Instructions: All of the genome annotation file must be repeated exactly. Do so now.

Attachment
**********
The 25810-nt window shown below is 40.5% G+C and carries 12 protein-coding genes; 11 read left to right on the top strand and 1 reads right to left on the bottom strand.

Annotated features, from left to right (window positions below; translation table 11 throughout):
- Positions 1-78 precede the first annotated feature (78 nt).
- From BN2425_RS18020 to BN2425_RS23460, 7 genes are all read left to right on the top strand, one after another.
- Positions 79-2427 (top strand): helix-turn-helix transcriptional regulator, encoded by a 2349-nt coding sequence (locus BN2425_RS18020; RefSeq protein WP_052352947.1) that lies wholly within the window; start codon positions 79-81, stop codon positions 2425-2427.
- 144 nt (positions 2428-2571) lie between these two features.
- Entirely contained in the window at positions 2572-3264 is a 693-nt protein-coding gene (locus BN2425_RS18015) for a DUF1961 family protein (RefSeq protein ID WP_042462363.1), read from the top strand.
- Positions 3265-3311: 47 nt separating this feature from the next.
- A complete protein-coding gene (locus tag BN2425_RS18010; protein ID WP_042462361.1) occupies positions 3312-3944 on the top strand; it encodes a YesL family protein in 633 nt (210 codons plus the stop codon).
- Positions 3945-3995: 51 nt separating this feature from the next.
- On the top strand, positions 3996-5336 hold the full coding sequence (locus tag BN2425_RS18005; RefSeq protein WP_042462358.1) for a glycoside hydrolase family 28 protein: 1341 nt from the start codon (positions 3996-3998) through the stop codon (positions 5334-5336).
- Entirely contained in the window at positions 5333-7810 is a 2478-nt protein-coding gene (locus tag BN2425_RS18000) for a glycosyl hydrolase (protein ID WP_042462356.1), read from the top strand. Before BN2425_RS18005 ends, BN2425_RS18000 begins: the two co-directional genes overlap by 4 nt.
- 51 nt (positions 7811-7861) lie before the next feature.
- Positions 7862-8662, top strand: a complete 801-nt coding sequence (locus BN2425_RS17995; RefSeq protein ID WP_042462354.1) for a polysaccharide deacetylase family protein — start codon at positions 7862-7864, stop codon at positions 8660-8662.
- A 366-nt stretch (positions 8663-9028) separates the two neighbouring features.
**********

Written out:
The 25810-nt window shown below is 40.5% G+C and carries 12 protein-coding genes; 11 read left to right on the top strand and 1 reads right to left on the bottom strand.

Annotated features, from left to right (window positions below; translation table 11 throughout):
- Positions 1-78 precede the first annotated feature (78 nt).
- From BN2425_RS18020 to BN2425_RS23460, 7 genes are all read left to right on the top strand, one after another.
- Positions 79-2427 (top strand): helix-turn-helix transcriptional regulator, encoded by a 2349-nt coding sequence (locus BN2425_RS18020; RefSeq protein WP_052352947.1) that lies wholly within the window; start codon positions 79-81, stop codon positions 2425-2427.
- 144 nt (positions 2428-2571) lie between these two features.
- Entirely contained in the window at positions 2572-3264 is a 693-nt protein-coding gene (locus BN2425_RS18015) for a DUF1961 family protein (RefSeq protein ID WP_042462363.1), read from the top strand.
- Positions 3265-3311: 47 nt separating this feature from the next.
- A complete protein-coding gene (locus tag BN2425_RS18010; protein ID WP_042462361.1) occupies positions 3312-3944 on the top strand; it encodes a YesL family protein in 633 nt (210 codons plus the stop codon).
- Positions 3945-3995: 51 nt separating this feature from the next.
- On the top strand, positions 3996-5336 hold the full coding sequence (locus tag BN2425_RS18005; RefSeq protein WP_042462358.1) for a glycoside hydrolase family 28 protein: 1341 nt from the start codon (positions 3996-3998) through the stop codon (positions 5334-5336).
- Entirely contained in the window at positions 5333-7810 is a 2478-nt protein-coding gene (locus tag BN2425_RS18000) for a glycosyl hydrolase (protein ID WP_042462356.1), read from the top strand. Before BN2425_RS18005 ends, BN2425_RS18000 begins: the two co-directional genes overlap by 4 nt.
- 51 nt (positions 7811-7861) lie before the next feature.
- Positions 7862-8662, top strand: a complete 801-nt coding sequence (locus BN2425_RS17995; RefSeq protein ID WP_042462354.1) for a polysaccharide deacetylase family protein — start codon at positions 7862-7864, stop codon at positions 8660-8662.
- A 366-nt stretch (positions 8663-9028) separates the two neighbouring features.